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Top Energy gets green light for 50 MW expansion plans at Ngawha

Ngawha geothermal plant (source: Ormat)
Alexander Richter 15 Sep 2015

Top Energy has received consent for the staged development of the 50 MW expansion of its Ngawah geothermal power station in the North of New Zealand.

As reported this morning from New Zealand, Top Energy has received the green light for its expansion project of its geothermal power generation at Ngawha.

The consent was granted by a panel of three independent commissioners for a staged development of the project. The Ngawha geothermal power station has today an installed power generation capacity of 25 MW.

Top Energy is expected to cover the estimated investment cost of NZ$ 250m (ca. US$ 160m) with potentially some additional investors. “The proposed new power stations will likely be constructed of the same or similar equipment, and will operate in the much the same way as the existing power station,” so Top Energy on its website.

There have been some critical voices that fear the potential impact on the hot springs at Ngawha, but the impact was seen as minor in the overall context, but certain conditions have been added to the project.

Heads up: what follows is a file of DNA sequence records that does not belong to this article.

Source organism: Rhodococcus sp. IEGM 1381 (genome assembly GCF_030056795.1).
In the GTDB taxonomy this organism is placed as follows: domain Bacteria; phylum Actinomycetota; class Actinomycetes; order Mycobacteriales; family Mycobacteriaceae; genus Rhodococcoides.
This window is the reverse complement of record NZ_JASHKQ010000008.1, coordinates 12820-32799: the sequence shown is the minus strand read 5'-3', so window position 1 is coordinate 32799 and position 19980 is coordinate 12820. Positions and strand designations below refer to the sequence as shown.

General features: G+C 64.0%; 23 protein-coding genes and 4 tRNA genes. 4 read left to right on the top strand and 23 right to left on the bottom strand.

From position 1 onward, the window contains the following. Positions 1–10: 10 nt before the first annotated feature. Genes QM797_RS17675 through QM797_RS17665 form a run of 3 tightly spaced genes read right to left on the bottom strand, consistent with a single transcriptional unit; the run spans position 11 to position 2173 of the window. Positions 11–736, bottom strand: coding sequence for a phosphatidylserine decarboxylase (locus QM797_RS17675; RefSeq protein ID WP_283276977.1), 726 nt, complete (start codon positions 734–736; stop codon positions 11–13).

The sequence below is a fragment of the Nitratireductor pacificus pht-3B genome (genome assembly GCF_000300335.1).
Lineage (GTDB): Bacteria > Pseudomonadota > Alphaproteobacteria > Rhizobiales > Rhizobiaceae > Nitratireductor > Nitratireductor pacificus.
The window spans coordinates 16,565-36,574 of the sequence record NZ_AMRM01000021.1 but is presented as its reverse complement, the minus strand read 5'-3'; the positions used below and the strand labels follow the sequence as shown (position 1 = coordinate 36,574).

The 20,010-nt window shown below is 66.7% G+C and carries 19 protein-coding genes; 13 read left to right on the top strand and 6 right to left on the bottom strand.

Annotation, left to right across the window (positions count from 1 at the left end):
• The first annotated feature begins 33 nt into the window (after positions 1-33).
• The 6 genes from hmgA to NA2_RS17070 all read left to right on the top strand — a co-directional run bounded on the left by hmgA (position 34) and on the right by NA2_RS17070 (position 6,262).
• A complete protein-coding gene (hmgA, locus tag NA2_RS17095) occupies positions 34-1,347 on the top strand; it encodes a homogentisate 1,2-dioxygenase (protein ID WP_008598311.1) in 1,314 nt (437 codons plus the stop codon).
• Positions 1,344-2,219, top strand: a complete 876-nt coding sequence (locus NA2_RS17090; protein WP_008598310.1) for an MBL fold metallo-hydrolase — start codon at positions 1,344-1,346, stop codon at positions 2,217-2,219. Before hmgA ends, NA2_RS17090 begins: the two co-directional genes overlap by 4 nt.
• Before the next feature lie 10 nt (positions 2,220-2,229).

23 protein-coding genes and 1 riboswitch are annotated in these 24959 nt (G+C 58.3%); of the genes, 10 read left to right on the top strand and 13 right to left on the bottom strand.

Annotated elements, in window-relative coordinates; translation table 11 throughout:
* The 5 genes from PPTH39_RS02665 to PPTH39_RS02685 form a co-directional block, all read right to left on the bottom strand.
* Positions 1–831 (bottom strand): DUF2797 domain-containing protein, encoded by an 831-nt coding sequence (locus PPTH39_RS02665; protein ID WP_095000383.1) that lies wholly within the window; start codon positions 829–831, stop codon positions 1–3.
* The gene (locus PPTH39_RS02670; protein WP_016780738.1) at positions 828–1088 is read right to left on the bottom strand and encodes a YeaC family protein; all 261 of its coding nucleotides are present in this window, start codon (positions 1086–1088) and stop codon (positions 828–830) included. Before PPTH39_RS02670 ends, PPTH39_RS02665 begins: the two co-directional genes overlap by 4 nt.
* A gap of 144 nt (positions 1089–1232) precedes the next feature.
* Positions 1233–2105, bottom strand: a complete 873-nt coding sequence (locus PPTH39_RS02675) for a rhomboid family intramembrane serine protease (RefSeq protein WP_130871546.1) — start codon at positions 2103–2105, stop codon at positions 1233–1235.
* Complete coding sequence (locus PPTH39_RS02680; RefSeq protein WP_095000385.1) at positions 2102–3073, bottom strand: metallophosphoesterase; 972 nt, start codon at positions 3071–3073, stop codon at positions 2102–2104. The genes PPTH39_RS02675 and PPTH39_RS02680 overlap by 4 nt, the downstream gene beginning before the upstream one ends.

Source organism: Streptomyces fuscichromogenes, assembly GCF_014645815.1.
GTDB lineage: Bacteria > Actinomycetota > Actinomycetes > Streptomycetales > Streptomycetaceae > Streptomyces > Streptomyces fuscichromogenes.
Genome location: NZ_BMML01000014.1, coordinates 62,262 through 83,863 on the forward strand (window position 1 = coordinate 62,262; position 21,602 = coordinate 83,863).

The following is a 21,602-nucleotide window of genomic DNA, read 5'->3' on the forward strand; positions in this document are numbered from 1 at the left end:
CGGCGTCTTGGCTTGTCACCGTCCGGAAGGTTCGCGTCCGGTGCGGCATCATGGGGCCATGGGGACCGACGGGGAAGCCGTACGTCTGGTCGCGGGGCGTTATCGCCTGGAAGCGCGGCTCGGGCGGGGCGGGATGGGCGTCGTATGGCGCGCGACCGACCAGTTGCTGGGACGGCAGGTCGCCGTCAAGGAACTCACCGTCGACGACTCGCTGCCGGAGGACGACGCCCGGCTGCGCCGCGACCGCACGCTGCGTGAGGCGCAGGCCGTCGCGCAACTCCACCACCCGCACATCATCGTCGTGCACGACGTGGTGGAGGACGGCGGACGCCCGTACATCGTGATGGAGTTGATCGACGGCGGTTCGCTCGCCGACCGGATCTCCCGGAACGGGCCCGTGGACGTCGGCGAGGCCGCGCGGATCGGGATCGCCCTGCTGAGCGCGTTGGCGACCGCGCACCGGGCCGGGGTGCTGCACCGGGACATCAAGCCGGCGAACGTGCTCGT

“The Ngawha field is the country’s only high temperature geothermal resource outside of the Taupo volcanic zone and the commissioners said the creation of two new 25 megawatt power stations would have positive effects at a local and national level.”, so Radio New Zealand.

The project will give the North Island a more reliable source of power and also have a positive impact on competitive pricing.

Top Energy hopes to begin building the first power station in 2017.

Source: Radio New Zealand, additional details in the press release by the Northland Regional Council via Scoop